Georges Rigassi, the editor of the Lausanne Gazette, is vehemently against the building project and says it is an “insult to good sense and taste”. Designed by Lausanne architect Alphonse Laverrière and inspired by New York’s skyline, the 79 metre, 19 floor tower would be Switzerland’s first skyscraper. The building has divided the community and is being opposed for aesthetic, legal, symbolic, moral and religious reasons. Some object that it will be higher than Lausanne’s cathedral. Others complain of capitalist excess at a time of economic crisis, some are hostile to a project run by German-speaking Swiss. This is news from November 1930 about the Bel-Air Tower in central Lausanne.
The building, constructed with a steel frame over the two years to 1932, claimed a fair number of victims. Numerous workers were injured, one even died. Detractors were quick to name it the “Bel-Air necropolis”. Albert Cottier, the initial developer was forced to transfer the project to the Scotoni family of Zurich after his finances deteriorated. Then in 1938 the Scotoni family, hit by the financial crisis, was forced to sell it at a knockdown price to the insurance company La Genevoise. La Genevoise is now owned by the Zurich Insurance Group, the building’s current owner.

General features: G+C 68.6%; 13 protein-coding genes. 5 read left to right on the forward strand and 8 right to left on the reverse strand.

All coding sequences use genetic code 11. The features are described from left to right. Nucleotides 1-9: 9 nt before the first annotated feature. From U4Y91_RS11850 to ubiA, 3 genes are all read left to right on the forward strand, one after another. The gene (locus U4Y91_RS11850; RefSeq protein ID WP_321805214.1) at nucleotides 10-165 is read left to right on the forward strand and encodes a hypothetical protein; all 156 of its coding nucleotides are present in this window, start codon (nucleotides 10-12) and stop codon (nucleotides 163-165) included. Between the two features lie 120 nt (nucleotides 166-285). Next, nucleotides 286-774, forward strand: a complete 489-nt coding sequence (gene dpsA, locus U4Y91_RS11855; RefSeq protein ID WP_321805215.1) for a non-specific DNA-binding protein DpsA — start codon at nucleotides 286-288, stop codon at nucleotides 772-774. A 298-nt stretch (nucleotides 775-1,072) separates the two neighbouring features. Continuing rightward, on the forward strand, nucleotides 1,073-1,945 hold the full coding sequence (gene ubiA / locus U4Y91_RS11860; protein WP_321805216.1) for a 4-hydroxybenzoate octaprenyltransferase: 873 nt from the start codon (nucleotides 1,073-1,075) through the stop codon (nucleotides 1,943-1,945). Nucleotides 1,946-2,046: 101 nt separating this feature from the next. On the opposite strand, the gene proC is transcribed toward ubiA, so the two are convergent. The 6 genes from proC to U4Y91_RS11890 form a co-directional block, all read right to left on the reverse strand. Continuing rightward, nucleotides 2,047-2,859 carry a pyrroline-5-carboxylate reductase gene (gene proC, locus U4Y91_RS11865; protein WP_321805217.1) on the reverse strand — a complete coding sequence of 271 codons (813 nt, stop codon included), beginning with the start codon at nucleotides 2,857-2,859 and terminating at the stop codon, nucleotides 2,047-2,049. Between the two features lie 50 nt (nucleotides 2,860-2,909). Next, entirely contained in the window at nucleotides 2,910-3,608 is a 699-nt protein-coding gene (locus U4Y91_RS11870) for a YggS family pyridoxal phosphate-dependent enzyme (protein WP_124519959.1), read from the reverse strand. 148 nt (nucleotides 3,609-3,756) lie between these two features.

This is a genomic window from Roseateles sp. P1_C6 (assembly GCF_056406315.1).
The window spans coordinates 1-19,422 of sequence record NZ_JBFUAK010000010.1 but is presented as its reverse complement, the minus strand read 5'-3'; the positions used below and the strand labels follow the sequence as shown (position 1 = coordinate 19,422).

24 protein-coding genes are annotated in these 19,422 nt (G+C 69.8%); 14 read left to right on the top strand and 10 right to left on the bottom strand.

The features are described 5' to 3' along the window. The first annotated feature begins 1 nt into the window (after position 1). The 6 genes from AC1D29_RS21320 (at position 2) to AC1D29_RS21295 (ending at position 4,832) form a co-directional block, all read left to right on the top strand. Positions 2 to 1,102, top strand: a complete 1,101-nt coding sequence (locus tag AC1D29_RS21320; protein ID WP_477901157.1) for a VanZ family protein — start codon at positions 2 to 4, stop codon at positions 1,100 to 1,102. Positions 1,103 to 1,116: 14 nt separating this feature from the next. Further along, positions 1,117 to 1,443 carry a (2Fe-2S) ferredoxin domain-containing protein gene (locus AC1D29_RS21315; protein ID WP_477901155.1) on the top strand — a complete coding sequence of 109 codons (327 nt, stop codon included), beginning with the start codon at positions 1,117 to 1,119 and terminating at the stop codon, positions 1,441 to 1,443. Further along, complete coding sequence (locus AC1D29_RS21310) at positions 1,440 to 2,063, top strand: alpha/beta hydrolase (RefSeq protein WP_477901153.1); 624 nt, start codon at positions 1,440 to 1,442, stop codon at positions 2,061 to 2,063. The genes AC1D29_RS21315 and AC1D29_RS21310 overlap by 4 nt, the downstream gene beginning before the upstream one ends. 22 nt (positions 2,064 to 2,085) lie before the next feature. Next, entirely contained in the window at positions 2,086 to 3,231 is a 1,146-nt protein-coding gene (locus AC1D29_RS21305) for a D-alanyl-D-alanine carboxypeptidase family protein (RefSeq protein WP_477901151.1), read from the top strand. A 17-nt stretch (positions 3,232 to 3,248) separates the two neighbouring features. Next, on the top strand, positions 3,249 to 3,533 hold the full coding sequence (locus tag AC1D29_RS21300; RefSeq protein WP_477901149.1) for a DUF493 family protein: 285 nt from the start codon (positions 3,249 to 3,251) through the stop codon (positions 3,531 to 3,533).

Today the much loved and protected Bel-Air tower in Lausanne’s Flon area is reopening after refurbishment. This time there is no controversy and no moral or aesthetic condemnation.
Like the Eiffel tower, which was loathed by many including writer Guy de Maupassant – he reputedly ate lunch in the tower’s restaurant every day so he couldn’t see it, some controversial modern buildings eventually become highly-valued and visible elements of a city’s history. Listed in 1992, La Tour Bel-Air is one of these.
The latest refurbishment has taken more than two years to complete. The building was opened to the press on 8 December 2015. Apartments are available to rent from 1 January 2016.